, , , , , , ,

Bullet (so nicknamed as a child because he was famous for his 100 meter dash times and soccer skills) has worked with my father for many years.  He has quite a remarkable life story but it’s not my story to share. Suffices to say that through updates relayed through my dad I have alternately mourned and rejoiced in my heart for Bullet multiple times over the years. Given the pattern of my life in the last ten years it is probably safe to say he has done the same for me.

Feeling (and I’m sure looking!) bedraggled, jetlagged, and still slightly queasy from the boat ride from Hong Kong, I was the first of our group to emerge through customs in China. I’m quite certain I looked as dazed as I felt but heard a voice say “Are you from the Orange Lutheran group?” I turned to see who was speaking and as my eyes slowly focused they soon grew wide with recognition. I’d seen this man in pictures many times before.

“Bullet!?” I asked and exclaimed at the same time. I don’t know why I was so surprised to see him. I knew he would be joining us once we reached China. Meeting him in person was one of the things I was most excited about for this trip. I think in my jet-lagged stupor I had neglected to realize this would be our meeting point.

Recognition came over his face as he registered who I was. “Are you Sarah?” he asked.


I don’t know what the protocol is for meeting someone for the first time that you’ve “known” for 12 years or more, but it seems to me that handshaking is for strangers. I instinctively threw my arms around a mildly surprised Bullet in a hug that was 12 years in coming.

“It’s so wonderful to finally meet you in person! I feel like you are family already!” I told him.

He looked at me and responded, “Well, we are actually family. We are family in Christ.” 

A smile spread across my face as I nodded my head. “Yes we are.”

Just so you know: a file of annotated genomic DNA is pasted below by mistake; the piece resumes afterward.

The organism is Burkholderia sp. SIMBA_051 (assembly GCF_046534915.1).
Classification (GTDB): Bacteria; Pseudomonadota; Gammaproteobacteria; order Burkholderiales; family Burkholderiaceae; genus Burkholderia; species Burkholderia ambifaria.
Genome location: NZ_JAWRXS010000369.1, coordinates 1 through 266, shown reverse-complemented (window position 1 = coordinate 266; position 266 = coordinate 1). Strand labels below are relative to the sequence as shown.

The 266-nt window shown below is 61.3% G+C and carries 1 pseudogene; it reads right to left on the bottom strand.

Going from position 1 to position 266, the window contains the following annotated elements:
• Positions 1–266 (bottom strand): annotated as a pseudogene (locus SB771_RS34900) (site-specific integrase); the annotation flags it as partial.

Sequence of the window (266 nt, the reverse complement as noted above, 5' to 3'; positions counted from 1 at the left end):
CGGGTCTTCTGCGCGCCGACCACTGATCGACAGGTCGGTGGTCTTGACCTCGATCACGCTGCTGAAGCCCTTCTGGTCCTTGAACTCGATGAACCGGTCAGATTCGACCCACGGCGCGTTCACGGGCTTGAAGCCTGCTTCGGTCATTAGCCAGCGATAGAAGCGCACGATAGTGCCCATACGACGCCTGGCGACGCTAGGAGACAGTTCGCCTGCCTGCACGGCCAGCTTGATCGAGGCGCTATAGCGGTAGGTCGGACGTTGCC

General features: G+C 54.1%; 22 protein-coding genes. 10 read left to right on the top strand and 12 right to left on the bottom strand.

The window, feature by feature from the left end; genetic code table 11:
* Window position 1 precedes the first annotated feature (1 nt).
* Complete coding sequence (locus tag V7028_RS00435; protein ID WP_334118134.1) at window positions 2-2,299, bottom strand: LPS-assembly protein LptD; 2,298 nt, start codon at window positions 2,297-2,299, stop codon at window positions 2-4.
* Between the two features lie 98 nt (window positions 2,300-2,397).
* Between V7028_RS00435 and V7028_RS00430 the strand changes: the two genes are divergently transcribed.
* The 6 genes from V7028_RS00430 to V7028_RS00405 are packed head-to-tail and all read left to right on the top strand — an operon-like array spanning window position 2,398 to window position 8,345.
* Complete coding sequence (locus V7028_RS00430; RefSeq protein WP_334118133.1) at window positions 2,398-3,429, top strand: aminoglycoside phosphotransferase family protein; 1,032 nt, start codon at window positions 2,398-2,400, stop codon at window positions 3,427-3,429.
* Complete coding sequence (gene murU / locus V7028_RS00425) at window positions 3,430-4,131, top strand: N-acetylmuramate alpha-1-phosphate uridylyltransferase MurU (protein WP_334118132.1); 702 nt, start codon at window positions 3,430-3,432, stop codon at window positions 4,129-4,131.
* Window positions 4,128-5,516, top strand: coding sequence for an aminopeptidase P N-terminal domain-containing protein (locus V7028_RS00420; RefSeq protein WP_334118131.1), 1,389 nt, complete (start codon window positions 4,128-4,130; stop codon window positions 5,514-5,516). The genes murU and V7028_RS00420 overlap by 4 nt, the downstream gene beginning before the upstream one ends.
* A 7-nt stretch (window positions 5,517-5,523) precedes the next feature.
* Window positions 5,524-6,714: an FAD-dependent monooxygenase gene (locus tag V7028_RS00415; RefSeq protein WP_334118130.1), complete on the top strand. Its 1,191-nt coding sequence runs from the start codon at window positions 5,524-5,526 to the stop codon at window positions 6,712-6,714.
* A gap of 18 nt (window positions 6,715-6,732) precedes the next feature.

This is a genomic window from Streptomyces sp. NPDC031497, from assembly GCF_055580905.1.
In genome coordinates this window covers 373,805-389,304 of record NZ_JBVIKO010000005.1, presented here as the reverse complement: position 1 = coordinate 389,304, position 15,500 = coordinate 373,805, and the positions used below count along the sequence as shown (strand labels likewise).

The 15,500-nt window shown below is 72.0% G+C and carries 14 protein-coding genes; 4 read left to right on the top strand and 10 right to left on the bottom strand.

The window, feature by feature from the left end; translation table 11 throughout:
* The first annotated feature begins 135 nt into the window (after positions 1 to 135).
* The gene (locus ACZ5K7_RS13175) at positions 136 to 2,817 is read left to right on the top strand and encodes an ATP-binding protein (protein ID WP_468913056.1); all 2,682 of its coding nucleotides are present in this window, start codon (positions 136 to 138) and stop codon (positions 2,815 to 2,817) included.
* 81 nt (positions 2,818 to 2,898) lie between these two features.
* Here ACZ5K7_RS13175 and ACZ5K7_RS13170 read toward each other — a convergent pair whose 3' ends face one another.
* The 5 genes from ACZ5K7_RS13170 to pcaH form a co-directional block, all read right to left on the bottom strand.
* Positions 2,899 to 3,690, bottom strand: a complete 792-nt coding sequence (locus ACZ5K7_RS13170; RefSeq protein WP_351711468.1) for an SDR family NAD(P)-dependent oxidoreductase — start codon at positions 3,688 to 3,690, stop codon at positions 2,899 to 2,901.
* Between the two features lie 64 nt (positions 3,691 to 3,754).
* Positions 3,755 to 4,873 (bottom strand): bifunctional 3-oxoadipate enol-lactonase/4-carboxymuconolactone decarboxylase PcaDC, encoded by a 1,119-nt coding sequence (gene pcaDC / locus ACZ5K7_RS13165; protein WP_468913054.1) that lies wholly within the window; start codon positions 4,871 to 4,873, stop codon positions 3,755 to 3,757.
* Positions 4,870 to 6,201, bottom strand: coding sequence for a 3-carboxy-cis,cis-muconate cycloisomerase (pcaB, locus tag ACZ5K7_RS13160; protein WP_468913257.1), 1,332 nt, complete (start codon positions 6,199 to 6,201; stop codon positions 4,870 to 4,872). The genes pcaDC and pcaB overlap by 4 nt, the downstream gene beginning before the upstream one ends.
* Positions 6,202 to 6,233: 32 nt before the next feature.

Then our attention was turned to the students who had begun to pour out of customs looking every bit as tired and road-weary as I had moments before.

“You are our honored guest here in China,” he told me later. “If there is anything you need, you let Bullet know.” Throughout the trip I was certainly looked after as though I had both my dad and my big brother to take care of me. I even have a treasured souvenir that will always make me think of Bullet.

As we ate our decadent Peking Duck dinner on our last night in Beijing we were looking at the bamboo steamers the restaurant used to steam their pancakes. I mentioned I had one at home that I loved and used all the time, however I had recently dropped it and it cracked. Someone offered a suggestion of where I could find a replacement in the states.  Bullet looked at me “Would you like one from the restaurant?” he asked.

I laughed “They’re not going to just give us their bamboo steamers!” I replied. I’ll admit I was amused at the thought.

But it was Bullet that now had the amused look on his face. He placed his hand on my arm and gave me a knowing look “You trust in Bullet” he said with a nod and a half smile.

After dinner Bullet and my dad were the last to exit the restaurant. Bullet carried a take out bag, and inside of it? Two bamboo steamer baskets.

I’m torn as to whether I should actually use them or keep them on display in our home. Maybe both. 🙂

And that is the story of how I met my “da ge” (big brother) for the first time, and how I came to be in possession of Bamboo steamer baskets from one of Beijing’s oldest and most famous restaurants. Thank you for a most amazing trip Bullet!

In Tiananmen Square:The Jump Shot: In front of The Temple of Heaven